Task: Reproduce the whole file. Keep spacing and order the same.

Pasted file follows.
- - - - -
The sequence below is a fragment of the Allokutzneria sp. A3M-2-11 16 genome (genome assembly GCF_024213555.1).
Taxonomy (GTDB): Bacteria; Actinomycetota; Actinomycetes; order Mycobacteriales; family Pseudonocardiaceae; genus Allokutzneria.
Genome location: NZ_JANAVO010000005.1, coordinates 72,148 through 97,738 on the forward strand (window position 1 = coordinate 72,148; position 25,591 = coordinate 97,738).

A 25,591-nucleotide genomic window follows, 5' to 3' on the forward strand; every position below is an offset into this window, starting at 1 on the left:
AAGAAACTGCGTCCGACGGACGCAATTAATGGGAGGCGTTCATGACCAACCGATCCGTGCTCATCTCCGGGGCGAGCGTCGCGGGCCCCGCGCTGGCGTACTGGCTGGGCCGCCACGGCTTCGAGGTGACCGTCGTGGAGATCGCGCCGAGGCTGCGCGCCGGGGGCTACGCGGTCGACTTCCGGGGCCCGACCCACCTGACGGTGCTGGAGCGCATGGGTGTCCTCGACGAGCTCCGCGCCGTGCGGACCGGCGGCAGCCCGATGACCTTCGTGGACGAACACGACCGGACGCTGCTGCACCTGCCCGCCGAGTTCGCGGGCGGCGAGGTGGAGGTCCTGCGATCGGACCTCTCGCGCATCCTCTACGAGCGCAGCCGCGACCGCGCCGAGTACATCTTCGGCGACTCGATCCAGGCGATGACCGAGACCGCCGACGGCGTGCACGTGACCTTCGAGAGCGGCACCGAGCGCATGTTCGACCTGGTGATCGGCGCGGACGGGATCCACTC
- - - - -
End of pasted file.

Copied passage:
The sequence below is a fragment of the Allokutzneria sp. A3M-2-11 16 genome (genome assembly GCF_024213555.1).
Taxonomy (GTDB): Bacteria; Actinomycetota; Actinomycetes; order Mycobacteriales; family Pseudonocardiaceae; genus Allokutzneria.
Genome location: NZ_JANAVO010000005.1, coordinates 72,148 through 97,738 on the forward strand (window position 1 = coordinate 72,148; position 25,591 = coordinate 97,738).

A 25,591-nucleotide genomic window follows, 5' to 3' on the forward strand; every position below is an offset into this window, starting at 1 on the left:
AAGAAACTGCGTCCGACGGACGCAATTAATGGGAGGCGTTCATGACCAACCGATCCGTGCTCATCTCCGGGGCGAGCGTCGCGGGCCCCGCGCTGGCGTACTGGCTGGGCCGCCACGGCTTCGAGGTGACCGTCGTGGAGATCGCGCCGAGGCTGCGCGCCGGGGGCTACGCGGTCGACTTCCGGGGCCCGACCCACCTGACGGTGCTGGAGCGCATGGGTGTCCTCGACGAGCTCCGCGCCGTGCGGACCGGCGGCAGCCCGATGACCTTCGTGGACGAACACGACCGGACGCTGCTGCACCTGCCCGCCGAGTTCGCGGGCGGCGAGGTGGAGGTCCTGCGATCGGACCTCTCGCGCATCCTCTACGAGCGCAGCCGCGACCGCGCCGAGTACATCTTCGGCGACTCGATCCAGGCGATGACCGAGACCGCCGACGGCGTGCACGTGACCTTCGAGAGCGGCACCGAGCGCATGTTCGACCTGGTGATCGGCGCGGACGGGATCCACTC